These FAQs are specifically intended to deal with U.S. sanctions measures. EU sanctions measures exist also and EU Regulation 267/2012, as amended by EU Regulation 1263/2012, is in force across the European Union's Member States. Members who are subject to EU law need to comply strictly with the EU and national EU/EEA Member State provisions. Sanctions legislation or regulations of other relevant jurisdictions may also be applicable, such as those of the country where the activity is to be performed including the law of the flag state; or the country of the Member's domicile etc.

Act for 2012 ("NDAA 2012"), and the National Defense Authorization Act for 2013 ("NDAA 2013"). Additionally, the Iranian sanctions regime has been supplemented, and, in many instances, significantly expanded, by a series of Executive Orders authorizing sanctions against foreign persons. These Executive Orders include E.O. 13590 issued in November 2011, E.O. 13608 issued in May 2012 and E.O. 13622 issued in July 2012, amongst others.

The below FAQs summarize the more relevant statutory enactments and E.O.s as to foreign persons and provide useful comments on some of the more practical implications of the sanctions regime. The FAQs below should not, however, be considered a comprehensive analysis of the sanctions implicated by any potential transaction. It is recommended that anyone of whatever nationality considering carrying out any business with an Iranian connection seek legal advice to avoid inadvertent violations and/or unexpected delays and disruptions to their trade. With that background, the following FAQs may be of assistance.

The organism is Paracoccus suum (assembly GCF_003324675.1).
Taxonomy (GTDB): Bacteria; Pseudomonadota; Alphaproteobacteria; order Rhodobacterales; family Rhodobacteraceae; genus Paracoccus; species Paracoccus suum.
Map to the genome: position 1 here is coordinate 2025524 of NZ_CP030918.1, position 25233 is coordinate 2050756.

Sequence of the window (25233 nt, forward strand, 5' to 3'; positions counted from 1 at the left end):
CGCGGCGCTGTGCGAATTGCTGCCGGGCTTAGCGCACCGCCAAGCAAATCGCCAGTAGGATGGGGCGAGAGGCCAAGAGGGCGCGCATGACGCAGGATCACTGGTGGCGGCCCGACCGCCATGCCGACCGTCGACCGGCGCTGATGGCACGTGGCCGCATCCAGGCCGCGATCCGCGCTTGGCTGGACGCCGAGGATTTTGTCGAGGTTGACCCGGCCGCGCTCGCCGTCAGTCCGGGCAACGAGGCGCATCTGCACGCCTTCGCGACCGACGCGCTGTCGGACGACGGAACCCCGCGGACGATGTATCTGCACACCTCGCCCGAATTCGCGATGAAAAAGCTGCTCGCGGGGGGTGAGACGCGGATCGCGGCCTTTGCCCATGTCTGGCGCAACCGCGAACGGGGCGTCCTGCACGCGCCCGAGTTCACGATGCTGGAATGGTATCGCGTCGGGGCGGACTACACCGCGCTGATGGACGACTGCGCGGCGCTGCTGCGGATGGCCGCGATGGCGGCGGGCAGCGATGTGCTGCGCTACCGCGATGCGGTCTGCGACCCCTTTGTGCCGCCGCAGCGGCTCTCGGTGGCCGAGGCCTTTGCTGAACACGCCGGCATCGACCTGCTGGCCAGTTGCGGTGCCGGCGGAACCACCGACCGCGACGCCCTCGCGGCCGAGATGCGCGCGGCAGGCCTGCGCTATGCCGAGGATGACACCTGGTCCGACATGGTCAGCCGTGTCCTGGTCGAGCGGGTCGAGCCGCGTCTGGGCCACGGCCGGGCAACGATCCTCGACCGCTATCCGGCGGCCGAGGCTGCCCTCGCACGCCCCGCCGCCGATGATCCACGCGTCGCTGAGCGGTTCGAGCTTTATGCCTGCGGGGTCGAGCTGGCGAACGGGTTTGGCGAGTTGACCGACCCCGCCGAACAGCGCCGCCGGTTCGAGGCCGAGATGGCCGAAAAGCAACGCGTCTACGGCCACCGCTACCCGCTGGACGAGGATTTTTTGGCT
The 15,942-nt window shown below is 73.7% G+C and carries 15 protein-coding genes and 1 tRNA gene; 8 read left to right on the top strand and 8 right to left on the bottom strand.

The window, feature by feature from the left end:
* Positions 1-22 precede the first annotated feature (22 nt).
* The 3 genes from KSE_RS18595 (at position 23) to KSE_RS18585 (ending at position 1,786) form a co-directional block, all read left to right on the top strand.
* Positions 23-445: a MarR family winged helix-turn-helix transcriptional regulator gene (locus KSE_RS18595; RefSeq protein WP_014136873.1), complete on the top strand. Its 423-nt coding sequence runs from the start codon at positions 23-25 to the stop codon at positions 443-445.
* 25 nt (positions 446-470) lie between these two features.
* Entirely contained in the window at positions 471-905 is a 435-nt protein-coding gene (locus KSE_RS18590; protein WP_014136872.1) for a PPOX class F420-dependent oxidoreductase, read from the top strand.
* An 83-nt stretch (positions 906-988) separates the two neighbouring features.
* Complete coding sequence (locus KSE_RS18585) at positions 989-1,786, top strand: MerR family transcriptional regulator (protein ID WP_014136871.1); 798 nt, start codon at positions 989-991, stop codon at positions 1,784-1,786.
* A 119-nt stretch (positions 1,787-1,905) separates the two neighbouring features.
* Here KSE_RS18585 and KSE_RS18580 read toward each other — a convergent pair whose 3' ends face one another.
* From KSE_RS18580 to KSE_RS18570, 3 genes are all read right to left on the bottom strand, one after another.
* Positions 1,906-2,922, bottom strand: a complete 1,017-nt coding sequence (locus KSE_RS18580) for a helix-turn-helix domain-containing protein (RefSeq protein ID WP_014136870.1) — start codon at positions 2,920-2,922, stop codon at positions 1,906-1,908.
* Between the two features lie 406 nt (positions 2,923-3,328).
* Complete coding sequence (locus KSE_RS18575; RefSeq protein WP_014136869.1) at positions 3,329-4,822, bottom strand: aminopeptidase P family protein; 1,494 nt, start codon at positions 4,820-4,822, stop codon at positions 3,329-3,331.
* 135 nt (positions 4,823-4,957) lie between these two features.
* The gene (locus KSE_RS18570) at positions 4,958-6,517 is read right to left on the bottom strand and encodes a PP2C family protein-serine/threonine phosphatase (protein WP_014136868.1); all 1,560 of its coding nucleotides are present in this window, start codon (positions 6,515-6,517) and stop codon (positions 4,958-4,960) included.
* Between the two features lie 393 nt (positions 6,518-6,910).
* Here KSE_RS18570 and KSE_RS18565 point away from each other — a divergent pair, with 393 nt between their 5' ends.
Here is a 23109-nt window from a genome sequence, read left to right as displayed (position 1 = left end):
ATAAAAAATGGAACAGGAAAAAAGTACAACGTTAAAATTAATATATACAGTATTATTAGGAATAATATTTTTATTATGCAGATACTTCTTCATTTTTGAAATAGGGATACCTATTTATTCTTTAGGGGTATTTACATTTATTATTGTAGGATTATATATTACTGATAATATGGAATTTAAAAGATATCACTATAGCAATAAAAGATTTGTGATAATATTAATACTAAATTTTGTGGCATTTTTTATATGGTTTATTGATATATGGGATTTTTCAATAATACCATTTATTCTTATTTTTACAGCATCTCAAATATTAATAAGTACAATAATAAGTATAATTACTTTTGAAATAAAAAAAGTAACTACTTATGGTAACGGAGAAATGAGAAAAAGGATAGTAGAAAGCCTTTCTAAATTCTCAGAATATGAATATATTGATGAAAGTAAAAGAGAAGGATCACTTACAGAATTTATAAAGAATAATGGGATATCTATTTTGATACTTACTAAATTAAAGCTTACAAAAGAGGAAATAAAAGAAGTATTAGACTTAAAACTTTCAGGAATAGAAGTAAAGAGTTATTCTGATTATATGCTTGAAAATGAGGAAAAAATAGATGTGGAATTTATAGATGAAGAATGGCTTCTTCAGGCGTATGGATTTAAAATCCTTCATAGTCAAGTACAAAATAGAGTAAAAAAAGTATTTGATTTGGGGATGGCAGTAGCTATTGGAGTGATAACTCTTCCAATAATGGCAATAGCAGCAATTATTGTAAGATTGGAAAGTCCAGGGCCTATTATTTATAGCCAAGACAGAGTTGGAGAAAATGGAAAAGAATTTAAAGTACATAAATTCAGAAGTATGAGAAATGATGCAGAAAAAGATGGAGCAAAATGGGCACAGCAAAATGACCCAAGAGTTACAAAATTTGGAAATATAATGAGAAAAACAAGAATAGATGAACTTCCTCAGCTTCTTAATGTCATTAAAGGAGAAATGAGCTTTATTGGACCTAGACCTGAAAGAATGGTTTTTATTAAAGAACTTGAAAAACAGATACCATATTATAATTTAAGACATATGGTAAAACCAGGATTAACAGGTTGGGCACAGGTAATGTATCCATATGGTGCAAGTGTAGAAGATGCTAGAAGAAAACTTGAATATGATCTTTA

As explained above, the current body of U.S. trade sanctions against Iran does not derive from any single source, but rather from a rather wide array of statutes, regulations and Executive Orders.


An Executive Order is a decree by the President of the United States that has the force of law even though it has not been issued through the normal and customary legislative process.


Depending on the source of the sanction, enforcement of U.S. trade sanctions can be delegated to the State Department, the Treasury Department, or both, as well as other departments or agencies. As a very general rule, however, where the sanction relates to foreign persons or the carriage of petroleum or petrochemical products, the State Department is generally charged with primary enforcement responsibility.